One of the challenges in managing client’s wealth is to get them enough reliable returns but within a risk level that they can stomach.
Many of us want the compounded returns but often we are taken aback by how ferocious some of the corrections that can take place.
Investing in a portfolio of bonds, or for the more adventurous people, one or two individual bonds used to be able to give you decent returns with low volatility.
The problem is with bond yields as low as it is now, I wonder if we can trust historical rolling returns to repeat themselves. If we project returns going forward using the current yield, then forward returns are going to disappoint.
Over the weekend, I got a chance to hear the ETF solution pitch from Innovator ETF on the Animal Spirits podcast.
Their range of buffer ETFs seems to be a unique product that advisers can add to their portfolio or be used to specifically address a particular financial goal.
In this article, I will explain more about Innovator’s implementation, how it works, and what are the different ways we can use this range of ETFs.
The Risk and Return Profile of Traditional Equities
Traditional equity portfolios have a risk and return profile similar to the Undefined investment above. Your return potential is unlimited on the upside. However, in theory, you can expect your investments to go to zero.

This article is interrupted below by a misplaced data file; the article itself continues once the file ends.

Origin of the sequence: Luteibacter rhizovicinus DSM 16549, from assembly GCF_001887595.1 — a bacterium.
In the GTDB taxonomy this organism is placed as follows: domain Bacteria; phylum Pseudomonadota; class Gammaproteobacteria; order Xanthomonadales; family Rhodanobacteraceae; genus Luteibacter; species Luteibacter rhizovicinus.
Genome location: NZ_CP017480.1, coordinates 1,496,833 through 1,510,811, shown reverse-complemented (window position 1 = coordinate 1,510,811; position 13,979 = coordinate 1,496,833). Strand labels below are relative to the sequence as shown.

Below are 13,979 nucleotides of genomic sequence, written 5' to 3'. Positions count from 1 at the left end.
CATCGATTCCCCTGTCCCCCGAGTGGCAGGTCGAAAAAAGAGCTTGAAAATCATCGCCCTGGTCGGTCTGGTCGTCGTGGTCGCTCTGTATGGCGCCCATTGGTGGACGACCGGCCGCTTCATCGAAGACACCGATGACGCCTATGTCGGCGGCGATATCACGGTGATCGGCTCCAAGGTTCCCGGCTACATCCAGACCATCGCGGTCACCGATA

We probably want the unlimited upside but we cannot stomach the fall to zero so well.
What are Buffer ETFs?
Buffer ETF is an exchange-traded fund (ETF) that owns a basket of options, which gives a returns profile similar to its underlying index or underlying ETF, but with a capped upside and buffer downside.
There are 4 main components of a Buffer ETF:
- The Market Index
- Upside CAP
- Downside Buffer
- Outcome period
The Market Index
The buffer ETF sought to capture the returns profile of an underlying index, or an underlying ETF.
In Innovator’s case, they offer Buffer ETFs that give exposure to Growth, US small-cap, international developed equities, emerging markets, US Equity.
On this component alone, the ETF makes use of options to give us exposure to the index. If the underlying is emerging markets, then just like the emerging market index it should not do well this year.
While the index may enjoy unlimited upside, the upside of a buffer ETF is capped. This means if the upside cap is 15%, and if the index earns 25%, you will only earn a max of 15%.
The appeal of the buffer ETF is its ability to limit your downside.
It is able to limit your losses but not make you not have losses.
Innovator’s Buffer ETF have 3 different buffer: 9%, 15% and 30% (-5% to -35%).
Suppose we start with the 9% buffer.
If you hold the ETF and the underlying index suffer a loss between 0% to -9% from the price at the inception, you will suffer zero loss.
However, if the loss is greater than -9%, then you will suffer the excess loss.
For example, for that particular year, the loss is -15%.
The buffer ETF will limit your loss to around -6%.
Thus, it’s not foolproof and as you will see later, there is a cost to downside protection.
Unlike normal ETFs which can exist for a long time, these ETFs exist for a limited duration.
You can think of them like your 1-3 year NTUC Gro Capital endowment.